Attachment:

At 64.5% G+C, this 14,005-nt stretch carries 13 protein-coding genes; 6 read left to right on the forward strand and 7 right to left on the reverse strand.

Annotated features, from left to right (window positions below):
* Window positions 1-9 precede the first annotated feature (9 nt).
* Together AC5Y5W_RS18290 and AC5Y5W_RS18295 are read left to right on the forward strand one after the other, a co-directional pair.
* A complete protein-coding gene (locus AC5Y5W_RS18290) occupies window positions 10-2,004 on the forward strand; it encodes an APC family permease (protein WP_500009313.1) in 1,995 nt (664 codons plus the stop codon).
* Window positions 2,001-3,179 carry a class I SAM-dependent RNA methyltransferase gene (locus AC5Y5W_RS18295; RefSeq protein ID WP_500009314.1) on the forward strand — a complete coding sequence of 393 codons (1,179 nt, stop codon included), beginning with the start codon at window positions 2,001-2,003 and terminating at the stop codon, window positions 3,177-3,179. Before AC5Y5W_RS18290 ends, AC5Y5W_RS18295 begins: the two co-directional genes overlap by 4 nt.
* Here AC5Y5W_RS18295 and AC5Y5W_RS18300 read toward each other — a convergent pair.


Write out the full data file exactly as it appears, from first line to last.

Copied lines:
At 64.5% G+C, this 14,005-nt stretch carries 13 protein-coding genes; 6 read left to right on the forward strand and 7 right to left on the reverse strand.

Annotated features, from left to right (window positions below):
* Window positions 1-9 precede the first annotated feature (9 nt).
* Together AC5Y5W_RS18290 and AC5Y5W_RS18295 are read left to right on the forward strand one after the other, a co-directional pair.
* A complete protein-coding gene (locus AC5Y5W_RS18290) occupies window positions 10-2,004 on the forward strand; it encodes an APC family permease (protein WP_500009313.1) in 1,995 nt (664 codons plus the stop codon).
* Window positions 2,001-3,179 carry a class I SAM-dependent RNA methyltransferase gene (locus AC5Y5W_RS18295; RefSeq protein ID WP_500009314.1) on the forward strand — a complete coding sequence of 393 codons (1,179 nt, stop codon included), beginning with the start codon at window positions 2,001-2,003 and terminating at the stop codon, window positions 3,177-3,179. Before AC5Y5W_RS18290 ends, AC5Y5W_RS18295 begins: the two co-directional genes overlap by 4 nt.
* Here AC5Y5W_RS18295 and AC5Y5W_RS18300 read toward each other — a convergent pair.